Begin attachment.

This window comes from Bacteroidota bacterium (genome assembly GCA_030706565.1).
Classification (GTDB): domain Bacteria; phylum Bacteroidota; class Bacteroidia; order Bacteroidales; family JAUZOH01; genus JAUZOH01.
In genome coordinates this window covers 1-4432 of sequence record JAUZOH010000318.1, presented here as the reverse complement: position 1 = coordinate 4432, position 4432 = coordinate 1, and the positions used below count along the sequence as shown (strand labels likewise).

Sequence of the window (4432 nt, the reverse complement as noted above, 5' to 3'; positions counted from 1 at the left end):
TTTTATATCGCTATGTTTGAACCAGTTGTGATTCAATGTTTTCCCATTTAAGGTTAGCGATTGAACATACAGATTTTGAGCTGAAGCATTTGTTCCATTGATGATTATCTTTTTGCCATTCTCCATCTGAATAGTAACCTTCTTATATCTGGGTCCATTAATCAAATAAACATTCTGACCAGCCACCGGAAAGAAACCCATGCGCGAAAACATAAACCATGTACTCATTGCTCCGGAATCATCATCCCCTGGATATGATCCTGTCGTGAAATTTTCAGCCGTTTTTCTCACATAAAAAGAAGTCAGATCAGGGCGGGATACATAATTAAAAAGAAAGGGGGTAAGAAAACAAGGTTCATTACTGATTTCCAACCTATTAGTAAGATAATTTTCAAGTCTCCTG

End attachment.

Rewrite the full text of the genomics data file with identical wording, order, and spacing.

This window comes from Bacteroidota bacterium (genome assembly GCA_030706565.1).
Classification (GTDB): domain Bacteria; phylum Bacteroidota; class Bacteroidia; order Bacteroidales; family JAUZOH01; genus JAUZOH01.
In genome coordinates this window covers 1-4432 of sequence record JAUZOH010000318.1, presented here as the reverse complement: position 1 = coordinate 4432, position 4432 = coordinate 1, and the positions used below count along the sequence as shown (strand labels likewise).

Sequence of the window (4432 nt, the reverse complement as noted above, 5' to 3'; positions counted from 1 at the left end):
TTTTATATCGCTATGTTTGAACCAGTTGTGATTCAATGTTTTCCCATTTAAGGTTAGCGATTGAACATACAGATTTTGAGCTGAAGCATTTGTTCCATTGATGATTATCTTTTTGCCATTCTCCATCTGAATAGTAACCTTCTTATATCTGGGTCCATTAATCAAATAAACATTCTGACCAGCCACCGGAAAGAAACCCATGCGCGAAAACATAAACCATGTACTCATTGCTCCGGAATCATCATCCCCTGGATATGATCCTGTCGTGAAATTTTCAGCCGTTTTTCTCACATAAAAAGAAGTCAGATCAGGGCGGGATACATAATTAAAAAGAAAGGGGGTAAGAAAACAAGGTTCATTACTGATTTCCAACCTATTAGTAAGATAATTTTCAAGTCTCCTG